India markets closed

Half of Brits unable to spot tell-tale signs of fraud

Brits struggle to keep tabs on their bank statements as transactions rise. Photo: Jaap Arriens/Sipa USA/PA Images

Nearly half (46%) of Brits are unsure they’d be able to spot fraudulent transactions on their bank statement, with the number of transactions per debit card increasing by 90% over a decade.

Research by MoneySuperMarket found over a quarter of Brits (28%) struggle to keep tabs on the number of transactions on their bank statement, with debit card statements increasing by an average of 17 payments per year between 2008 and 2018.

The latest figures from UK Finance reveal that this trend continued in 2019, with 1.6 billion transactions on debit cards in October 2019 alone – a 9% increase on the previous year.

READ MORE: Lloyds criticised for mistreating victims of major fraud

According to analysis by MoneySuperMarket, the total number of transactions made via debit card nearly doubled from 2008 to 2018, with the average transaction value falling by a quarter from £53 to £40.

Contactless payments continue to rise and accounted for almost half (43%) of the total number of payments made with a debit card in 2018, compared with only 9% three years earlier.

Confidence in spotting fraud is lower for younger people aged between 18 and 24, with nearly six in 10 being unsure if they would be able to pick out a fraudulent transaction.

READ MORE: Banks must prove their fraud warnings are up to scratch, says Which?

Those aged over 55 are the most confident, with more than half (65%) claiming they would be able to do so.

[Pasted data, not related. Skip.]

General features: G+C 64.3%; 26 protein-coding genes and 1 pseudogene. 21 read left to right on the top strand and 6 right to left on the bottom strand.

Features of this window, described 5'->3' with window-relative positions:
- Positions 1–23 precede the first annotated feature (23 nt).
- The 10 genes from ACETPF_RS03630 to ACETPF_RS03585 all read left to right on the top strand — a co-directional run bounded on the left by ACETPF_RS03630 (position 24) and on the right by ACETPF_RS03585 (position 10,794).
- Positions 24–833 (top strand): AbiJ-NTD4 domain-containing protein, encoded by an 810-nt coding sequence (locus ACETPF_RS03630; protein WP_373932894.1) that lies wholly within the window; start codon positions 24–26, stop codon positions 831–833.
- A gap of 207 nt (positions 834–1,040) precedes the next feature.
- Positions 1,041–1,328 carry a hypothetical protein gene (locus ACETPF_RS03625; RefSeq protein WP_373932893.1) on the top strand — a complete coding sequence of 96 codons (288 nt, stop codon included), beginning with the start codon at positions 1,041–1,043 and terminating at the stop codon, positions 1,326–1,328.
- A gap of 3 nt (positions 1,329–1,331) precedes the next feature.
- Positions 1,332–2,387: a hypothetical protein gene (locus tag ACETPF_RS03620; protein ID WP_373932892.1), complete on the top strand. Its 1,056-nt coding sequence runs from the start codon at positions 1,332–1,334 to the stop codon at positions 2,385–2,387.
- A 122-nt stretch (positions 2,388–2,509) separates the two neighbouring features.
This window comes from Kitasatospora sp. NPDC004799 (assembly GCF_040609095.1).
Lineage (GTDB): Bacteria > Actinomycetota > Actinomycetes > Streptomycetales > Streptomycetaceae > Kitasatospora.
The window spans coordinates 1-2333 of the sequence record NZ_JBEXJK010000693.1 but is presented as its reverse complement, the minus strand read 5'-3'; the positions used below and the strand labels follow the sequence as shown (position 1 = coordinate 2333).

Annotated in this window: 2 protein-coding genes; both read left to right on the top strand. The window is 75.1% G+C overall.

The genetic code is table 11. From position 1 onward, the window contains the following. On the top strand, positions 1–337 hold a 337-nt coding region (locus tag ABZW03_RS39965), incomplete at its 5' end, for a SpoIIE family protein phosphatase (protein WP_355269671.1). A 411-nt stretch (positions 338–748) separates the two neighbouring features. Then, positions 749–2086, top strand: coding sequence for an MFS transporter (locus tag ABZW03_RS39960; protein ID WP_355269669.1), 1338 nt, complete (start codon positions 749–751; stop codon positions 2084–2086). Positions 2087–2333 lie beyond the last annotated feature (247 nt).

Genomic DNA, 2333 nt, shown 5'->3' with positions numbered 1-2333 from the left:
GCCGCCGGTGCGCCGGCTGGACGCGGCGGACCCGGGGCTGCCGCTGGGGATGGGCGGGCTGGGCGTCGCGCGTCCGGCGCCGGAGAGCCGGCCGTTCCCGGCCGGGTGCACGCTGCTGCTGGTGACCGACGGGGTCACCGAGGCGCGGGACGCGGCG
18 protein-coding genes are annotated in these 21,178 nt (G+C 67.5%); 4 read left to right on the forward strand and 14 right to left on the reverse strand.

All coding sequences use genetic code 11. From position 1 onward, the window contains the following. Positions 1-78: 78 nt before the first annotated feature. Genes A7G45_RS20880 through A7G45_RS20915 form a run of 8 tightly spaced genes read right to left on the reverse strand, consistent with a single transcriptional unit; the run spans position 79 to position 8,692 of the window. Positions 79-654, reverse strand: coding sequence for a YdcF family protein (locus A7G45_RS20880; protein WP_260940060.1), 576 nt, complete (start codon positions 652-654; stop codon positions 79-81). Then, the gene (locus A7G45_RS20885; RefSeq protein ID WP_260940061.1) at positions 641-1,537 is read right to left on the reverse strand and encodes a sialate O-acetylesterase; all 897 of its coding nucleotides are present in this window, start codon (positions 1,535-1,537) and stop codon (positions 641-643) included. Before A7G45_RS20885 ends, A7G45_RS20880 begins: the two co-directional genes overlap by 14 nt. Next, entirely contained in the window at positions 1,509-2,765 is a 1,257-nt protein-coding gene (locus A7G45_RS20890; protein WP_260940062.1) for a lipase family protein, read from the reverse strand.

This may be because older generations are more diligent in checking every item on their bank statement. Fewer than half of those aged between 18 and 44 check their statement line-by-line, compared to 77% of those aged 55 and over.

Sally Francis-Miles, money spokesperson at MoneySuperMarket, said: “Fraud can take various forms from skimming to identity theft and our research suggests that almost half (46%) of Brits aren’t confident when it comes to spotting the signs.

READ MORE: How millennials can protect themselves from bank fraud

She added: “As a nation, we’re making more transactions every year, resulting in a growing trend of ‘little and often payments’. This means that our bank statements are inevitably getting longer, which could be why people struggle to keep track of their finances and leave themselves vulnerable to fraud as a result.

“To avoid becoming the victim of fraud, never give your details out over the phone or by email. It’s also worth constantly reviewing your bank statements to ensure that you recognise all payments. If you’re ever in doubt, don’t hesitate to contact your bank immediately – it pays to be cautious.”